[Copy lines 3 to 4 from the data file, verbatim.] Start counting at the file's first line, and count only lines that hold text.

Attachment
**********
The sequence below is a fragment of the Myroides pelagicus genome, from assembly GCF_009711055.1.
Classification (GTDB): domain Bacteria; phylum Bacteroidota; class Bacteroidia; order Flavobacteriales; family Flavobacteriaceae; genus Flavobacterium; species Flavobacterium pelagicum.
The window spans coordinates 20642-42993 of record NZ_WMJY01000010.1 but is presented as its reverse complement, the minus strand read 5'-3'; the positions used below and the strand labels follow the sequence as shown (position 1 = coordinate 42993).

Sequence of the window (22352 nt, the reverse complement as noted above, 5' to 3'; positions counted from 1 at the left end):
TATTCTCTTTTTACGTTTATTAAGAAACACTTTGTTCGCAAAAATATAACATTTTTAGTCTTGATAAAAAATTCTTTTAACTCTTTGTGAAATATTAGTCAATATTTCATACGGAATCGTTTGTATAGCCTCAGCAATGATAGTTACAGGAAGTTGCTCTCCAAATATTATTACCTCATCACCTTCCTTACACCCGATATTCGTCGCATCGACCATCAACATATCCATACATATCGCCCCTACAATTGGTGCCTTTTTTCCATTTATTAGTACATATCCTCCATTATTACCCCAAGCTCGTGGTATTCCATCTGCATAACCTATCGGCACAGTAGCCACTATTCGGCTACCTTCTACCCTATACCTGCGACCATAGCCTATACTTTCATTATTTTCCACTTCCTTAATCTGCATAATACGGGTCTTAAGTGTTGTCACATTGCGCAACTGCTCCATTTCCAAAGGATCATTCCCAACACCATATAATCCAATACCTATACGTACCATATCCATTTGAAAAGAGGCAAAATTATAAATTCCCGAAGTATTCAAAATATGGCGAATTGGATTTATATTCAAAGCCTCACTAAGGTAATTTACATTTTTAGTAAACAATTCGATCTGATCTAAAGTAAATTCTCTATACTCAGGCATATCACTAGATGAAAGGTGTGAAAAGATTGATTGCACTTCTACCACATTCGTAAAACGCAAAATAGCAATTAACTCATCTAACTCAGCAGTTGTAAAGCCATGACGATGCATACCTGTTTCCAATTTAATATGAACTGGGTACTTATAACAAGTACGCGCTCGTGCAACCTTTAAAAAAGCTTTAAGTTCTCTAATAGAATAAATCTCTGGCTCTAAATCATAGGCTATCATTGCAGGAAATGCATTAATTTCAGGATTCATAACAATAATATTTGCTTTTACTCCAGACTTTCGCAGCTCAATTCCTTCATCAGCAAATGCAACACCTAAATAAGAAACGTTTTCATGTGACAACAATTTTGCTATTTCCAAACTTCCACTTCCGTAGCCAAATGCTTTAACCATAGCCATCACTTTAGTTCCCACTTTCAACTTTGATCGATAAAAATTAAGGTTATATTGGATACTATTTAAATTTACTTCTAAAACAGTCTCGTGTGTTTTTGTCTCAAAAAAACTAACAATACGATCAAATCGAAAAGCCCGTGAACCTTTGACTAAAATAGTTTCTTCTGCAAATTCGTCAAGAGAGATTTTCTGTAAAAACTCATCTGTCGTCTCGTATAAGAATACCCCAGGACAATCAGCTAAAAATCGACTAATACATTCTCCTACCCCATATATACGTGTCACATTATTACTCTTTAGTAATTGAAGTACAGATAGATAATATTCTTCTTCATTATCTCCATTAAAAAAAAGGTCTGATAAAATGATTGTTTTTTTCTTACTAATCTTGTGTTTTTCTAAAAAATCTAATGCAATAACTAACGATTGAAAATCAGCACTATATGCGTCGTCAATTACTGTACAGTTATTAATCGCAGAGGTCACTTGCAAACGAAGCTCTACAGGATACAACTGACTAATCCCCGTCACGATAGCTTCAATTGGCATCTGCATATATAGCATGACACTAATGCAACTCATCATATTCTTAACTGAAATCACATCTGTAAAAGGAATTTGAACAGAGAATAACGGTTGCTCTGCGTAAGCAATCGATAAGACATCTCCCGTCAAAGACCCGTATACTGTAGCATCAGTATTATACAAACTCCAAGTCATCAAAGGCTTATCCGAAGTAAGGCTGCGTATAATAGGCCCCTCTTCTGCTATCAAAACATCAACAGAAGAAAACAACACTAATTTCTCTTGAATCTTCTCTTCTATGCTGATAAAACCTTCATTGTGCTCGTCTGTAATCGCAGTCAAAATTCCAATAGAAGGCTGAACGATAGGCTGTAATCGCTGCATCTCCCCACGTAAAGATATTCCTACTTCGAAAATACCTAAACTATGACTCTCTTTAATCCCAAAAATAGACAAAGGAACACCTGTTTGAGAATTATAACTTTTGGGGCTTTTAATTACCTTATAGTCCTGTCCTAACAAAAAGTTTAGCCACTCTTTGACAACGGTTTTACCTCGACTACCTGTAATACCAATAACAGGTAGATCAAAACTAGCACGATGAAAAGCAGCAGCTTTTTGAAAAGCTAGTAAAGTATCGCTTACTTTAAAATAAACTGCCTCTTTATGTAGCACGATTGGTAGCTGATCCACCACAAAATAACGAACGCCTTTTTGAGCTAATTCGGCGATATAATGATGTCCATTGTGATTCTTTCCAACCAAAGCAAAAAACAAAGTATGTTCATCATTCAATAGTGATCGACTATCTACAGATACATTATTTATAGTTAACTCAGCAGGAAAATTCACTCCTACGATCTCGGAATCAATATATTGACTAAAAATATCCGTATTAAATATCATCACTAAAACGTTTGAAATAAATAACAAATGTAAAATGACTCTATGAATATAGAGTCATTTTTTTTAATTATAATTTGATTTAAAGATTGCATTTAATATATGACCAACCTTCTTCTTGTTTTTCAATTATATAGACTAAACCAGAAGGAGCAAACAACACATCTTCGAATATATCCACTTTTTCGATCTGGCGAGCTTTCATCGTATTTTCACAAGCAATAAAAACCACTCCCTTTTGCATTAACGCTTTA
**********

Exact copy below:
The window spans coordinates 20642-42993 of record NZ_WMJY01000010.1 but is presented as its reverse complement, the minus strand read 5'-3'; the positions used below and the strand labels follow the sequence as shown (position 1 = coordinate 42993).

Sequence of the window (22352 nt, the reverse complement as noted above, 5' to 3'; positions counted from 1 at the left end):